Car crashes are a teen’s greatest danger, evidenced by the more than 5,000 teens who will likely die on America’s roads this year. National Teen Driver Safety Week (NTDSW) was established by Congress in 2007 to focus attention on the nation’s epidemic of teen car crashes and to find solutions. The next NTDSW takes place October 20 to 26, 2013.
There are many well-known factors that raise a teen driver’s risk of getting in a fatal crash: Speeding, drinking, talking on a cell phone and driving at night are among them. Yet there’s another dangerous factor that recent research shows few teens recognize: peer passengers.
Just one teen passenger doubles the risk a teen driver will get into a fatal crash; three or more passengers quadruples the risk. Yet a study by The Children’s Hospital of Philadelphia (CHOP) and State Farm Insurance Companies® found that only 1 in 10 teens knows that giving a friend a ride is dangerous.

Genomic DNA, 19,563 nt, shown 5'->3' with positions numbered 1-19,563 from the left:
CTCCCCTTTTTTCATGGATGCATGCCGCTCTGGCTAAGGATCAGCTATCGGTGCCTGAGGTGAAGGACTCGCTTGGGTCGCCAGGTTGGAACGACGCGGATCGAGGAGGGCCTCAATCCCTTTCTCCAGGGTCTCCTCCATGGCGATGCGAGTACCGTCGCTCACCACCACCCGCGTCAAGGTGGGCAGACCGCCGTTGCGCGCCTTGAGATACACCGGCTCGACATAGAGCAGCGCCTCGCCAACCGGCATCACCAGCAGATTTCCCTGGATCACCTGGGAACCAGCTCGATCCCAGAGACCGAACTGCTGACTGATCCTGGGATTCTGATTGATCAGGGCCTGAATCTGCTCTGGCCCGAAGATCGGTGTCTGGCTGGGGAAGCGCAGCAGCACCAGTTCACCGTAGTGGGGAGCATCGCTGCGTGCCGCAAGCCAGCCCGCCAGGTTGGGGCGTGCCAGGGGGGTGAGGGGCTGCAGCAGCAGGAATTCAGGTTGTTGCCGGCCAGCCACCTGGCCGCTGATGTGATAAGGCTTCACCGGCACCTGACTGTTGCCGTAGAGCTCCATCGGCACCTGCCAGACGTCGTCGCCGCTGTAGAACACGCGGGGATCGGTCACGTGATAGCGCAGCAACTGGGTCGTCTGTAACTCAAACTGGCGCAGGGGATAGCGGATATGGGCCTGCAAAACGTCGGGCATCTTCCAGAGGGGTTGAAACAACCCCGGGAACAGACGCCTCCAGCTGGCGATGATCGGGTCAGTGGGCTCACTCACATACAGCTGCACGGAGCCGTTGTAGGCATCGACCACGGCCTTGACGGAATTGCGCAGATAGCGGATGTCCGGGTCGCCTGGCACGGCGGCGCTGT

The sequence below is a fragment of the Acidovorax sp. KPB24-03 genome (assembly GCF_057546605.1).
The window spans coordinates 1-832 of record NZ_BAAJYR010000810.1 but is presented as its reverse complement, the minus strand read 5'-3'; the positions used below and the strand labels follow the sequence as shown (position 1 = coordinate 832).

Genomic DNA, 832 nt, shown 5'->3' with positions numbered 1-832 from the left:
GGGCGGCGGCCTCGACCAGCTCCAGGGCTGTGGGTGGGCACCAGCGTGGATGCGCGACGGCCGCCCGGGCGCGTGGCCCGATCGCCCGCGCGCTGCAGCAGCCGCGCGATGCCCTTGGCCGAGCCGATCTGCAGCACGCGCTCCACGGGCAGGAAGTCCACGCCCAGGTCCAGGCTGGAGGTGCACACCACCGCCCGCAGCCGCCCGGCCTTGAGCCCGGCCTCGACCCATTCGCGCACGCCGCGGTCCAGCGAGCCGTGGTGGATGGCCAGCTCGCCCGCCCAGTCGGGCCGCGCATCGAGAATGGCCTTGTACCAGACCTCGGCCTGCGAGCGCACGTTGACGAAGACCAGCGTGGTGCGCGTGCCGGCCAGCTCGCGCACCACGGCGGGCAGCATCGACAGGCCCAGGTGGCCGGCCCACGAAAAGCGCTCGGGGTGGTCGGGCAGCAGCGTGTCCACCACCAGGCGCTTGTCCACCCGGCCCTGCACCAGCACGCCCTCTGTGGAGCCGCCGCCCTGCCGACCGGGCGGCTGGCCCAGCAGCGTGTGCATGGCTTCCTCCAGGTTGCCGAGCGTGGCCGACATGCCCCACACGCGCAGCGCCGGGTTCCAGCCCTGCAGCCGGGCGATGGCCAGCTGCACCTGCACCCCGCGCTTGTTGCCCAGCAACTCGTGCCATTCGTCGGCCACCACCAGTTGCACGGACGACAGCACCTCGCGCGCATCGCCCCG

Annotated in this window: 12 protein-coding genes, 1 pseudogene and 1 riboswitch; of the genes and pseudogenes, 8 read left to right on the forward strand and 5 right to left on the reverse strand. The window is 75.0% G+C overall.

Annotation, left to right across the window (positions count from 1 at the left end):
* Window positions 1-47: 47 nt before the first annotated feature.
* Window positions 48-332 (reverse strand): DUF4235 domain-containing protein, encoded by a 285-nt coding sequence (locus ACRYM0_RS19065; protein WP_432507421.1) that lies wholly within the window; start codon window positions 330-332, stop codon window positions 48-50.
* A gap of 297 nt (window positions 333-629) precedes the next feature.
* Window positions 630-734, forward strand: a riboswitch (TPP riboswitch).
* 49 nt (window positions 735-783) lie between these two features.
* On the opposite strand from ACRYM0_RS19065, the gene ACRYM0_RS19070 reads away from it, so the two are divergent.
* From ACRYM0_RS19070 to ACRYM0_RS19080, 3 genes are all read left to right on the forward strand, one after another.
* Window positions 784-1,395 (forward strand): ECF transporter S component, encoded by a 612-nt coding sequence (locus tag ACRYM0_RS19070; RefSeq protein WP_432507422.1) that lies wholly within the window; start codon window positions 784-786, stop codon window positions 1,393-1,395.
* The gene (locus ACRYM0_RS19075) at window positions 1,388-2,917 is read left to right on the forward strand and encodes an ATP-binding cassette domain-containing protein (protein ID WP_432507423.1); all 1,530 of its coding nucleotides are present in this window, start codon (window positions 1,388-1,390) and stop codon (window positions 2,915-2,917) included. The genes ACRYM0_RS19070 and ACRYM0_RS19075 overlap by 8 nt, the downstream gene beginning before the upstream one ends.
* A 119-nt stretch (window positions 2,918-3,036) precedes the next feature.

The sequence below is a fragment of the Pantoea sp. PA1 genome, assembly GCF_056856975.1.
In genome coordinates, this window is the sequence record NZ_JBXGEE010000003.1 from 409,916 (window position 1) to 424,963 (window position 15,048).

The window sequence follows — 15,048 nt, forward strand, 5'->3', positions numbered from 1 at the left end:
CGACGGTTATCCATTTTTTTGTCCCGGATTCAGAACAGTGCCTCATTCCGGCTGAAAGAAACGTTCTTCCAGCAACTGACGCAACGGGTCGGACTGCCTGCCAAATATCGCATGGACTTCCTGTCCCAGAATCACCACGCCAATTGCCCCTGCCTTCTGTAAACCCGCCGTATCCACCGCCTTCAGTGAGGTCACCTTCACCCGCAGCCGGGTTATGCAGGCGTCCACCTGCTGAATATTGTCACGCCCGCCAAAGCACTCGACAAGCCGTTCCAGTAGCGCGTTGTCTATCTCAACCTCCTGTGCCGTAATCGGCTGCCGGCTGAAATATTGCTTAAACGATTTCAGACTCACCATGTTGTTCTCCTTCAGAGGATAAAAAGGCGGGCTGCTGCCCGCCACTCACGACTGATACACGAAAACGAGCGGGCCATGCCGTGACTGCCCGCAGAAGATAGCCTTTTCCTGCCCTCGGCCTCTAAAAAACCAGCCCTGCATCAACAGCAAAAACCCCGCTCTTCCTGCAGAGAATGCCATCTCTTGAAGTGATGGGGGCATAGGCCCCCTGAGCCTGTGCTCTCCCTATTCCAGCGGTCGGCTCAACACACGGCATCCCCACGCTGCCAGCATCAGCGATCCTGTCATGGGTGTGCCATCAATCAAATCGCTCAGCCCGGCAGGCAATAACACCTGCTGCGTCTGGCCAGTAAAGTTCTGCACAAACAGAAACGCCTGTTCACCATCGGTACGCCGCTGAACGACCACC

The risk is not just for the driver: Another CHOP and State Farm study found that starting at ages 12 to 14, a child passenger’s risk of dying in a crash with a teen driver doubles, and the risk continues to rise for each teen year. Most teen passengers who die in crashes are riding with a teen driver.
Based on this research, teens helped us develop the ‘Ride Like A Friend. Drive Like You Care’ (RLAF) peer-to-peer program, including practical tips on how passengers can be helpful. Buckling up, limiting cell phone conversations, and respecting the driver are some of the messages the program offers to teens.
This research also supports the American Academy of Pediatrics’ recommendations for Graduated Driver Licensing laws that restrict the number of passengers teens may drive during the probationary license period.
The RLAF campaign is supported by CHOP and State Farm. Start planning now for this year’s National Teen Driver Safety Week.